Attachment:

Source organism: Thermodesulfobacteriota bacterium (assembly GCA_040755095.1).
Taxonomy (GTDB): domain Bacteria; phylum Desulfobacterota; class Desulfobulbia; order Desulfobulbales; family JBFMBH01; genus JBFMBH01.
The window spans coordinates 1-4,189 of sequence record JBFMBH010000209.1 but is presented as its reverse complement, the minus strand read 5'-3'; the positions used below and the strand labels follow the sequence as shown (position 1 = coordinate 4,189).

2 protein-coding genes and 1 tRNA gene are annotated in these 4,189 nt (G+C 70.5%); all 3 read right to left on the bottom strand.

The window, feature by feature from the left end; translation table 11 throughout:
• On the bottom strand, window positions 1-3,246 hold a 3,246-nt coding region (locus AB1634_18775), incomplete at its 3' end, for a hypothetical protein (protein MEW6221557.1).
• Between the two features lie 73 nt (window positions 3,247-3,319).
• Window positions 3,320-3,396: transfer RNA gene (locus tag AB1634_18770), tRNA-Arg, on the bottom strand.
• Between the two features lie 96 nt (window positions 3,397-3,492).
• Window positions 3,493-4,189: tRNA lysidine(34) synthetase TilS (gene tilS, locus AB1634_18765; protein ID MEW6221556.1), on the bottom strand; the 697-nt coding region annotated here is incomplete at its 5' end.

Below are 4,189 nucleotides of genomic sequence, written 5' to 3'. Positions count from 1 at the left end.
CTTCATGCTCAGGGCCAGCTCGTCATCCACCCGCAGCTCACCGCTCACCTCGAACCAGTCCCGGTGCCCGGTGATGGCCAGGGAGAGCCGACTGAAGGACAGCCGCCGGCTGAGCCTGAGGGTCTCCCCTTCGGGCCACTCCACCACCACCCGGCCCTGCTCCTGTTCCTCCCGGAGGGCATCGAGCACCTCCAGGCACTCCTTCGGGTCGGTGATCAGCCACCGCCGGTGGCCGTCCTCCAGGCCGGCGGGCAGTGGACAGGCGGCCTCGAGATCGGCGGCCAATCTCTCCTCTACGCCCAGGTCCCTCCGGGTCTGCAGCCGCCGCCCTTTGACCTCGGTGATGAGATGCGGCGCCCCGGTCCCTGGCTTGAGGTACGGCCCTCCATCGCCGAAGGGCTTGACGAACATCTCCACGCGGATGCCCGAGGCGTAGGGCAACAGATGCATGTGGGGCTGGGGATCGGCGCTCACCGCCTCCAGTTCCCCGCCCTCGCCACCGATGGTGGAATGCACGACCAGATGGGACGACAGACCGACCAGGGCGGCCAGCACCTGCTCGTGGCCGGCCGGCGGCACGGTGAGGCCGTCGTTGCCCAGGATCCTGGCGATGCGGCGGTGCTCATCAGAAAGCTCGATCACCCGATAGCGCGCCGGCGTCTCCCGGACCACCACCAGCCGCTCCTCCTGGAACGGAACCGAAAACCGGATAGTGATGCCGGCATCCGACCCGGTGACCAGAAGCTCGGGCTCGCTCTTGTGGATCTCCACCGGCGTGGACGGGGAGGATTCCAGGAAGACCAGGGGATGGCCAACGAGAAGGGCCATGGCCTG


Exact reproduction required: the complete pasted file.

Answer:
Source organism: Thermodesulfobacteriota bacterium (assembly GCA_040755095.1).
Taxonomy (GTDB): domain Bacteria; phylum Desulfobacterota; class Desulfobulbia; order Desulfobulbales; family JBFMBH01; genus JBFMBH01.
The window spans coordinates 1-4,189 of sequence record JBFMBH010000209.1 but is presented as its reverse complement, the minus strand read 5'-3'; the positions used below and the strand labels follow the sequence as shown (position 1 = coordinate 4,189).

2 protein-coding genes and 1 tRNA gene are annotated in these 4,189 nt (G+C 70.5%); all 3 read right to left on the bottom strand.

The window, feature by feature from the left end; translation table 11 throughout:
• On the bottom strand, window positions 1-3,246 hold a 3,246-nt coding region (locus AB1634_18775), incomplete at its 3' end, for a hypothetical protein (protein MEW6221557.1).
• Between the two features lie 73 nt (window positions 3,247-3,319).
• Window positions 3,320-3,396: transfer RNA gene (locus tag AB1634_18770), tRNA-Arg, on the bottom strand.
• Between the two features lie 96 nt (window positions 3,397-3,492).
• Window positions 3,493-4,189: tRNA lysidine(34) synthetase TilS (gene tilS, locus AB1634_18765; protein ID MEW6221556.1), on the bottom strand; the 697-nt coding region annotated here is incomplete at its 5' end.

Below are 4,189 nucleotides of genomic sequence, written 5' to 3'. Positions count from 1 at the left end.
CTTCATGCTCAGGGCCAGCTCGTCATCCACCCGCAGCTCACCGCTCACCTCGAACCAGTCCCGGTGCCCGGTGATGGCCAGGGAGAGCCGACTGAAGGACAGCCGCCGGCTGAGCCTGAGGGTCTCCCCTTCGGGCCACTCCACCACCACCCGGCCCTGCTCCTGTTCCTCCCGGAGGGCATCGAGCACCTCCAGGCACTCCTTCGGGTCGGTGATCAGCCACCGCCGGTGGCCGTCCTCCAGGCCGGCGGGCAGTGGACAGGCGGCCTCGAGATCGGCGGCCAATCTCTCCTCTACGCCCAGGTCCCTCCGGGTCTGCAGCCGCCGCCCTTTGACCTCGGTGATGAGATGCGGCGCCCCGGTCCCTGGCTTGAGGTACGGCCCTCCATCGCCGAAGGGCTTGACGAACATCTCCACGCGGATGCCCGAGGCGTAGGGCAACAGATGCATGTGGGGCTGGGGATCGGCGCTCACCGCCTCCAGTTCCCCGCCCTCGCCACCGATGGTGGAATGCACGACCAGATGGGACGACAGACCGACCAGGGCGGCCAGCACCTGCTCGTGGCCGGCCGGCGGCACGGTGAGGCCGTCGTTGCCCAGGATCCTGGCGATGCGGCGGTGCTCATCAGAAAGCTCGATCACCCGATAGCGCGCCGGCGTCTCCCGGACCACCACCAGCCGCTCCTCCTGGAACGGAACCGAAAACCGGATAGTGATGCCGGCATCCGACCCGGTGACCAGAAGCTCGGGCTCGCTCTTGTGGATCTCCACCGGCGTGGACGGGGAGGATTCCAGGAAGACCAGGGGATGGCCAACGAGAAGGGCCATGGCCTG